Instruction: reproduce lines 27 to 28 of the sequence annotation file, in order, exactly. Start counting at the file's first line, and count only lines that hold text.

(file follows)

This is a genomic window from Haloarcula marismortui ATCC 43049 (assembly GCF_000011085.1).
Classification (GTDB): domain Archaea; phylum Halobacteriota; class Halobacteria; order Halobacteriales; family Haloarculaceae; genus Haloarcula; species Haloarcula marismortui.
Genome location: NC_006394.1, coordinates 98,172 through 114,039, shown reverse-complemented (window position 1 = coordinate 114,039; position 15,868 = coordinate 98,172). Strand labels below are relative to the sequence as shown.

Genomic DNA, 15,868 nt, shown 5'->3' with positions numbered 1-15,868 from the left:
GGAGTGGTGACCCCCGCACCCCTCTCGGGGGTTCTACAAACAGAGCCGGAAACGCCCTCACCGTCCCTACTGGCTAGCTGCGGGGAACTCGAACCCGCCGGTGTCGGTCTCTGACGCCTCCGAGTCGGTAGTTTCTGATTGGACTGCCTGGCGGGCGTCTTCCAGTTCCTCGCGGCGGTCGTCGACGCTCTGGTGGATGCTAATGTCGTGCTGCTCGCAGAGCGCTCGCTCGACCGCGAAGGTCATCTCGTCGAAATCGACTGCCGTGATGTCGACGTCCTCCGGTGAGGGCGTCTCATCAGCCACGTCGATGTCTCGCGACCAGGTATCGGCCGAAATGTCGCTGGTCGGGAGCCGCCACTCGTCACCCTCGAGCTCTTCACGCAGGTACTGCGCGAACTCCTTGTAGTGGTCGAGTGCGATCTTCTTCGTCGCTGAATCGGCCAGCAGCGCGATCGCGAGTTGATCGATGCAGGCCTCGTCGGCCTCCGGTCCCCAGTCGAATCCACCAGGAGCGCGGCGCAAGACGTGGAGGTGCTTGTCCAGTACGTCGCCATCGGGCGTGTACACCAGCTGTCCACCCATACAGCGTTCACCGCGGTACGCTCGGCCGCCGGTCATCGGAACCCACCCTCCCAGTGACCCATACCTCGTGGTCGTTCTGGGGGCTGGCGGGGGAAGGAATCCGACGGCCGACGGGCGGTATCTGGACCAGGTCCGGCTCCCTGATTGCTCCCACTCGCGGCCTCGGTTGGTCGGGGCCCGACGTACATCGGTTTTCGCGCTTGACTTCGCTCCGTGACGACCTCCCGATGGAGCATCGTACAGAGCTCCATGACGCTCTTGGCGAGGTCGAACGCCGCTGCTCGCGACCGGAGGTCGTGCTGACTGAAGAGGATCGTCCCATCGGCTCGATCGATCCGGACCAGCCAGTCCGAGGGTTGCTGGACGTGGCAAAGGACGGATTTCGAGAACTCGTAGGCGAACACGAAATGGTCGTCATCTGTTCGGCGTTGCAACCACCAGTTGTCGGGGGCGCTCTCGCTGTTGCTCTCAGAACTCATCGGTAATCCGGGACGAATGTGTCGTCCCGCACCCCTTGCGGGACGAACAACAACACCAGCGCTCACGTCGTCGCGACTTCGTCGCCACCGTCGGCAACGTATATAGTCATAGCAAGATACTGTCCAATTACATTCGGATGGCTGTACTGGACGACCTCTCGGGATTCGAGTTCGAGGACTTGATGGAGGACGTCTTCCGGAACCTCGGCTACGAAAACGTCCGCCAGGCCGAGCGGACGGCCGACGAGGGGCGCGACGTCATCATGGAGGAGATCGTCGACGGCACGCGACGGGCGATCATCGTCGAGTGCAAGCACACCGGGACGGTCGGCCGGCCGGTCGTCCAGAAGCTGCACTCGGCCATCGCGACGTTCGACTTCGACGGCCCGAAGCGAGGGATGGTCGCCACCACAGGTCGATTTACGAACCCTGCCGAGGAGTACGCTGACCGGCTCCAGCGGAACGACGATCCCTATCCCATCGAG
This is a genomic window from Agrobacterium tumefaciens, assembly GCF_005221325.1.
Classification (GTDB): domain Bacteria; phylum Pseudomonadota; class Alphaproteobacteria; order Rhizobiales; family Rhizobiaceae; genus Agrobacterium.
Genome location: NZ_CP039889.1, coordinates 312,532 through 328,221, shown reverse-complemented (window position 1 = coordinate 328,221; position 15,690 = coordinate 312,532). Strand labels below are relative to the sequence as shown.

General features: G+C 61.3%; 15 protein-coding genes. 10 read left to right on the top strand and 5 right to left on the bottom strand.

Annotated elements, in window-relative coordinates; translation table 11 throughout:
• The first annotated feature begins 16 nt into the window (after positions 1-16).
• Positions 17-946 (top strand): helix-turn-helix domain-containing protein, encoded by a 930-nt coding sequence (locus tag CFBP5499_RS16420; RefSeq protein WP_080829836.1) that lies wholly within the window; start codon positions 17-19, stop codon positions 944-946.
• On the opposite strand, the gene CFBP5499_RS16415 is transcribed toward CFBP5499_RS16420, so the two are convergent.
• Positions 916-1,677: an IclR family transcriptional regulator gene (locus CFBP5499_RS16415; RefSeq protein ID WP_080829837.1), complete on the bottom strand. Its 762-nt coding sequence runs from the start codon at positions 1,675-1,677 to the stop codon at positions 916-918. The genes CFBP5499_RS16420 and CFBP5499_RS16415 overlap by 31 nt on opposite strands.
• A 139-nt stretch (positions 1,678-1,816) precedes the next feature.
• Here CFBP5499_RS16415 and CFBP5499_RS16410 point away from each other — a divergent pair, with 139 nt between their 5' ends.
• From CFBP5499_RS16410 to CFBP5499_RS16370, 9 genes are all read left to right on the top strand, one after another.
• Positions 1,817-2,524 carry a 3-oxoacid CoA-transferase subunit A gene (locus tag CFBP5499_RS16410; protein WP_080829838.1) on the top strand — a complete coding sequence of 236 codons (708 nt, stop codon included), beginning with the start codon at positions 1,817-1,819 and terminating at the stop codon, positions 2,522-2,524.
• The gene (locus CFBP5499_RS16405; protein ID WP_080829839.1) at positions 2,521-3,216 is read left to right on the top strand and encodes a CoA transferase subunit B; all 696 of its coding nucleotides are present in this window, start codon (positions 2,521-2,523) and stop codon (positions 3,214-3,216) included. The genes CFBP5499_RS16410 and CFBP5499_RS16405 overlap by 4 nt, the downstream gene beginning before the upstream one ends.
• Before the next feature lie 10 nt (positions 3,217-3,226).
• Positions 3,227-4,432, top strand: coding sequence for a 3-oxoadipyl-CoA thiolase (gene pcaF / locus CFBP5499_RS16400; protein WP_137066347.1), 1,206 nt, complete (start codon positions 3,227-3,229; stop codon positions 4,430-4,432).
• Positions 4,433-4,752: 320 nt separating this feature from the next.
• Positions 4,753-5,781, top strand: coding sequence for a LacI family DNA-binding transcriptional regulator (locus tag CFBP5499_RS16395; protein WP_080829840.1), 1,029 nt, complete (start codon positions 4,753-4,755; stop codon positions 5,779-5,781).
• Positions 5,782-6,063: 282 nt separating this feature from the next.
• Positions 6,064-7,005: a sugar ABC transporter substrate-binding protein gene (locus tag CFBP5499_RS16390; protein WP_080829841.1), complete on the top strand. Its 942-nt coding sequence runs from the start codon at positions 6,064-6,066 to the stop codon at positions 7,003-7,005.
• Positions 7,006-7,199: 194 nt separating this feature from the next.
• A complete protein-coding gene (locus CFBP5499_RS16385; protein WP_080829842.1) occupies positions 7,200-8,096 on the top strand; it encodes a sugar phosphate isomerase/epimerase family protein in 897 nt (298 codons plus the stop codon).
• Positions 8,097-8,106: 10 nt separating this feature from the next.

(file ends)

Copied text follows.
• A complete protein-coding gene (locus CFBP5499_RS16385; protein WP_080829842.1) occupies positions 7,200-8,096 on the top strand; it encodes a sugar phosphate isomerase/epimerase family protein in 897 nt (298 codons plus the stop codon).
• Positions 8,097-8,106: 10 nt separating this feature from the next.